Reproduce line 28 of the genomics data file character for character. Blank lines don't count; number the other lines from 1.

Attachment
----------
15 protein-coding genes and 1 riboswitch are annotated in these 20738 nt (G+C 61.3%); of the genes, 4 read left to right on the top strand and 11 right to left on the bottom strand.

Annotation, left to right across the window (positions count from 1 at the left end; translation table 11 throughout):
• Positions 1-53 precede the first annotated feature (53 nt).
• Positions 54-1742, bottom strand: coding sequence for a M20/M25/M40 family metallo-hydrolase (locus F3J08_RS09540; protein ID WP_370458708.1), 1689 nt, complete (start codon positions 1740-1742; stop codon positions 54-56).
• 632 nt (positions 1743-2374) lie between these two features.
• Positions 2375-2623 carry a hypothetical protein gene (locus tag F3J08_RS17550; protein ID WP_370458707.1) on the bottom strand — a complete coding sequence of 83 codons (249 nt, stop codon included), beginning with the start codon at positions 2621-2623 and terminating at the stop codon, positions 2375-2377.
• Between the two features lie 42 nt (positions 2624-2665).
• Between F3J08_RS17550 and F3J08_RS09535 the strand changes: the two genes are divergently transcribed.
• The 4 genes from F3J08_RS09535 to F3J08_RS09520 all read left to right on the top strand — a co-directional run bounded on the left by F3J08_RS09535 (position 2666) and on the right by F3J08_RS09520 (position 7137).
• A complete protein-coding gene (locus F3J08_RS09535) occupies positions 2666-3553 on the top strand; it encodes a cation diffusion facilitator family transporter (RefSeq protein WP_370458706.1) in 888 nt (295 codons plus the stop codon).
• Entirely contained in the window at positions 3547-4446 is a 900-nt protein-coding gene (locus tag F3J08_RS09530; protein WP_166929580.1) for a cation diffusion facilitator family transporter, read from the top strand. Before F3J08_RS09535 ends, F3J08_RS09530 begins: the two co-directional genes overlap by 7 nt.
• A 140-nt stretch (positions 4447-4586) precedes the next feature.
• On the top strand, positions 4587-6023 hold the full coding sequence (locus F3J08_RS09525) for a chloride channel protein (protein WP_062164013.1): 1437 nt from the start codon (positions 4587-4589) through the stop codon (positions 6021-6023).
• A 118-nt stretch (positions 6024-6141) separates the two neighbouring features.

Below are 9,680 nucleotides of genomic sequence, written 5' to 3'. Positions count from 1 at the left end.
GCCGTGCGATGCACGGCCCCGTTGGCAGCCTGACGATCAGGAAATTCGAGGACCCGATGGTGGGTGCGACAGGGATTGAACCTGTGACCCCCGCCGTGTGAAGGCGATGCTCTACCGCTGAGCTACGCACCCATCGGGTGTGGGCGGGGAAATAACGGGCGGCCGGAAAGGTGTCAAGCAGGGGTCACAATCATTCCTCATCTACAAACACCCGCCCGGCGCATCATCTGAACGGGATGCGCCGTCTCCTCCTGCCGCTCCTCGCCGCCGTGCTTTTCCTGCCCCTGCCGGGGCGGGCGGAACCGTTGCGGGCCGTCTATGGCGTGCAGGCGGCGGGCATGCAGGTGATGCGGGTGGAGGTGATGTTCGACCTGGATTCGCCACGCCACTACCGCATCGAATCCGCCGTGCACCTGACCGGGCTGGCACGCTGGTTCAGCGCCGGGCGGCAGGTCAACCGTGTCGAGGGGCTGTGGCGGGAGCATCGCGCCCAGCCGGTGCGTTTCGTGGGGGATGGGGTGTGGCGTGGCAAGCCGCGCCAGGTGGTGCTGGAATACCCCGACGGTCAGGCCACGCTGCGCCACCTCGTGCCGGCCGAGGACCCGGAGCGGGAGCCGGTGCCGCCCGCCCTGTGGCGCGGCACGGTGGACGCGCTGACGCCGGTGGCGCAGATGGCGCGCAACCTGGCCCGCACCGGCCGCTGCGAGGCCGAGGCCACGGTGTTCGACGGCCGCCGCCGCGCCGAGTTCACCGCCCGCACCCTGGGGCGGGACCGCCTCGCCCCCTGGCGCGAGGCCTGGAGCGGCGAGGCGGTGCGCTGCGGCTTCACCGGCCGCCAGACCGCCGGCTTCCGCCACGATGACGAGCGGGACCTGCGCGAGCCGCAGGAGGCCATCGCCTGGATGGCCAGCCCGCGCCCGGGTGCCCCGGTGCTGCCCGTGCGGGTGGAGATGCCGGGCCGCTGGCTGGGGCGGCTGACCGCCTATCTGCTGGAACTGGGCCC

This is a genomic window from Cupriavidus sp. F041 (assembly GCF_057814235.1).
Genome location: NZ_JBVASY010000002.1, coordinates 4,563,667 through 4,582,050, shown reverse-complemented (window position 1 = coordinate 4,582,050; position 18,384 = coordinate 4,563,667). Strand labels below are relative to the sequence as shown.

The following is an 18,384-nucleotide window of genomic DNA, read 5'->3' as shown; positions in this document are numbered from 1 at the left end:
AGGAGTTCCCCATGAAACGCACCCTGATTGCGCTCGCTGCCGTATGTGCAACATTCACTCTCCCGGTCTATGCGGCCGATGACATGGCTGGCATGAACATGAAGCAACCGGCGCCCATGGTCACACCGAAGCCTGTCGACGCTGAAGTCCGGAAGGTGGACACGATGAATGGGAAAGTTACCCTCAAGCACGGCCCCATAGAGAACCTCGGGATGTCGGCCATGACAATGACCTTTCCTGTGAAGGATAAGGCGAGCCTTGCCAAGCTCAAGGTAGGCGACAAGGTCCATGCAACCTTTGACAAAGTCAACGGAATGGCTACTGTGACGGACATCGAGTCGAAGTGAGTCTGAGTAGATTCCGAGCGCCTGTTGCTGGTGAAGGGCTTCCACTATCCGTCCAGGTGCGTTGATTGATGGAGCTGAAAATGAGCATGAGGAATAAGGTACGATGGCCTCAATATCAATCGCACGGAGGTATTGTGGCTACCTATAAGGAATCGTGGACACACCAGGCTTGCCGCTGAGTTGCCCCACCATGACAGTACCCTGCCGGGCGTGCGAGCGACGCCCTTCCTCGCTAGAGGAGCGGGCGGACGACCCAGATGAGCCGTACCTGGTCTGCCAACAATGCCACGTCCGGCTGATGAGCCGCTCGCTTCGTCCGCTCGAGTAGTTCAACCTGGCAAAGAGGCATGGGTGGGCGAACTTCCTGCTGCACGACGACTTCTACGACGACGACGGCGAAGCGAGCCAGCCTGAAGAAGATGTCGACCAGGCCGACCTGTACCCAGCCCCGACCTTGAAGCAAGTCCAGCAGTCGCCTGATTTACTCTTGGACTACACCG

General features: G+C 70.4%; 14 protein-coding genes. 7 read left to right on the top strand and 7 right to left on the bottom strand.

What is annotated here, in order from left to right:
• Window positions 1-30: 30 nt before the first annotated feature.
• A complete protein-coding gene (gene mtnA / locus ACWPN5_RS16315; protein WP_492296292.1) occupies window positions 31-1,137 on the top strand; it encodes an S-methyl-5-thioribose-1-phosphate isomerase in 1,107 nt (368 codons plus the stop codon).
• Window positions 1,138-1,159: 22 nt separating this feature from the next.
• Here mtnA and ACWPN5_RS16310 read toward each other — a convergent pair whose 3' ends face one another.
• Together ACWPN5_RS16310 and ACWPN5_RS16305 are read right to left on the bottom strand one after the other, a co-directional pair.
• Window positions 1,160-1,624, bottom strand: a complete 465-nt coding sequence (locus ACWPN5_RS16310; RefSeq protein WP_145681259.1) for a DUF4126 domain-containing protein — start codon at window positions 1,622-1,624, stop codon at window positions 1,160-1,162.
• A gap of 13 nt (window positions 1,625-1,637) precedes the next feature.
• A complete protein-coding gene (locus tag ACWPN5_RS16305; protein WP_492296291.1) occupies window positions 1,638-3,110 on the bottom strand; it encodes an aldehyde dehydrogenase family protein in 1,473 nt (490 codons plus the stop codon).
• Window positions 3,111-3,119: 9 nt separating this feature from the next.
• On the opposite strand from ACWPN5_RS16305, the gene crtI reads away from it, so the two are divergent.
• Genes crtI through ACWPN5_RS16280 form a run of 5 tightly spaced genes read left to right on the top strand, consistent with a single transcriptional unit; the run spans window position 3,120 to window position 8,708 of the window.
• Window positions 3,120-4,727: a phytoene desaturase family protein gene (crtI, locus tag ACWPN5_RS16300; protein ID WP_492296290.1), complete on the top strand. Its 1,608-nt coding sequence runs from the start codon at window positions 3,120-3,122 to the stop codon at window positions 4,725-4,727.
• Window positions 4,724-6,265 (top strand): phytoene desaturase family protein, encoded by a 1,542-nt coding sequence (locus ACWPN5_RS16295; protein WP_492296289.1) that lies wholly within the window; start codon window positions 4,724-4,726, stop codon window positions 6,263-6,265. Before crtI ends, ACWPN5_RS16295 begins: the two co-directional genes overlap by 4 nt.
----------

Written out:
• Window positions 1,160-1,624, bottom strand: a complete 465-nt coding sequence (locus ACWPN5_RS16310; RefSeq protein WP_145681259.1) for a DUF4126 domain-containing protein — start codon at window positions 1,622-1,624, stop codon at window positions 1,160-1,162.